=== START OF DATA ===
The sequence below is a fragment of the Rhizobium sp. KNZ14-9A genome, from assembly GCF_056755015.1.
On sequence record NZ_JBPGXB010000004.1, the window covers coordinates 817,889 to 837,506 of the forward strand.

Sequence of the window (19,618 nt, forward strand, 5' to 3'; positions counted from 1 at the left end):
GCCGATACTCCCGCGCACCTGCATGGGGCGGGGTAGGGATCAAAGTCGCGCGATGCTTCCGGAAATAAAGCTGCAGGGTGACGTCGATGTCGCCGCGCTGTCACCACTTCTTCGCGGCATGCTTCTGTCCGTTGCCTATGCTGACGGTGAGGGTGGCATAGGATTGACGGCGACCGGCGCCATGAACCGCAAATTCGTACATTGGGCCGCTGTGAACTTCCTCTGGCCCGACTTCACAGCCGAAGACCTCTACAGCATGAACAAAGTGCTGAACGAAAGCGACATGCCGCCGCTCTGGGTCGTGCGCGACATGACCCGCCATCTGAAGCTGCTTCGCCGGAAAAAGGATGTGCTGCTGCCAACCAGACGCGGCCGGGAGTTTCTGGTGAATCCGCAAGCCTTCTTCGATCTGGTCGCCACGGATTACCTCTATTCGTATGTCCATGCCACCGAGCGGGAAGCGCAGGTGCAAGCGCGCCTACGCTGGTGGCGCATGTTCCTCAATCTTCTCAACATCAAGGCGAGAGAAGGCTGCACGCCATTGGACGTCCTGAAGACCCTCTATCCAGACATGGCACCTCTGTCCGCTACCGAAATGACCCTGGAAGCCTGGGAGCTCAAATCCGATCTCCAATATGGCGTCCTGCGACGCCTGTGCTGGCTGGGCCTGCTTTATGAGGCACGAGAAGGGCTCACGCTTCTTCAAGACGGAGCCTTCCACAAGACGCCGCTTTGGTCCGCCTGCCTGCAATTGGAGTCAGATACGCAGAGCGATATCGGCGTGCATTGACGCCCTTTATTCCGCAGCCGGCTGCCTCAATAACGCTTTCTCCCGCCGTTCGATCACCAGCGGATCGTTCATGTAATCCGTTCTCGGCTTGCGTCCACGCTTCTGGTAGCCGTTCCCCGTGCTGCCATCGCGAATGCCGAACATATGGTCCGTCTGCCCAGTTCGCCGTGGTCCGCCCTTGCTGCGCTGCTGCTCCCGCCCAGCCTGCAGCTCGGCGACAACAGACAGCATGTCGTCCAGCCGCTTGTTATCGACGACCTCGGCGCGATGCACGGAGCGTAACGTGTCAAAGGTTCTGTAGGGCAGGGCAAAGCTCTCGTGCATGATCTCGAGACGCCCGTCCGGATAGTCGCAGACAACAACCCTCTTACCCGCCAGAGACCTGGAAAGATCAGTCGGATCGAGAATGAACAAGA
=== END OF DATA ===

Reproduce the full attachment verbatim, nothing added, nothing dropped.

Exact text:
The sequence below is a fragment of the Rhizobium sp. KNZ14-9A genome, from assembly GCF_056755015.1.
On sequence record NZ_JBPGXB010000004.1, the window covers coordinates 817,889 to 837,506 of the forward strand.

Sequence of the window (19,618 nt, forward strand, 5' to 3'; positions counted from 1 at the left end):
GCCGATACTCCCGCGCACCTGCATGGGGCGGGGTAGGGATCAAAGTCGCGCGATGCTTCCGGAAATAAAGCTGCAGGGTGACGTCGATGTCGCCGCGCTGTCACCACTTCTTCGCGGCATGCTTCTGTCCGTTGCCTATGCTGACGGTGAGGGTGGCATAGGATTGACGGCGACCGGCGCCATGAACCGCAAATTCGTACATTGGGCCGCTGTGAACTTCCTCTGGCCCGACTTCACAGCCGAAGACCTCTACAGCATGAACAAAGTGCTGAACGAAAGCGACATGCCGCCGCTCTGGGTCGTGCGCGACATGACCCGCCATCTGAAGCTGCTTCGCCGGAAAAAGGATGTGCTGCTGCCAACCAGACGCGGCCGGGAGTTTCTGGTGAATCCGCAAGCCTTCTTCGATCTGGTCGCCACGGATTACCTCTATTCGTATGTCCATGCCACCGAGCGGGAAGCGCAGGTGCAAGCGCGCCTACGCTGGTGGCGCATGTTCCTCAATCTTCTCAACATCAAGGCGAGAGAAGGCTGCACGCCATTGGACGTCCTGAAGACCCTCTATCCAGACATGGCACCTCTGTCCGCTACCGAAATGACCCTGGAAGCCTGGGAGCTCAAATCCGATCTCCAATATGGCGTCCTGCGACGCCTGTGCTGGCTGGGCCTGCTTTATGAGGCACGAGAAGGGCTCACGCTTCTTCAAGACGGAGCCTTCCACAAGACGCCGCTTTGGTCCGCCTGCCTGCAATTGGAGTCAGATACGCAGAGCGATATCGGCGTGCATTGACGCCCTTTATTCCGCAGCCGGCTGCCTCAATAACGCTTTCTCCCGCCGTTCGATCACCAGCGGATCGTTCATGTAATCCGTTCTCGGCTTGCGTCCACGCTTCTGGTAGCCGTTCCCCGTGCTGCCATCGCGAATGCCGAACATATGGTCCGTCTGCCCAGTTCGCCGTGGTCCGCCCTTGCTGCGCTGCTGCTCCCGCCCAGCCTGCAGCTCGGCGACAACAGACAGCATGTCGTCCAGCCGCTTGTTATCGACGACCTCGGCGCGATGCACGGAGCGTAACGTGTCAAAGGTTCTGTAGGGCAGGGCAAAGCTCTCGTGCATGATCTCGAGACGCCCGTCCGGATAGTCGCAGACAACAACCCTCTTACCCGCCAGAGACCTGGAAAGATCAGTCGGATCGAGAATGAACAAGA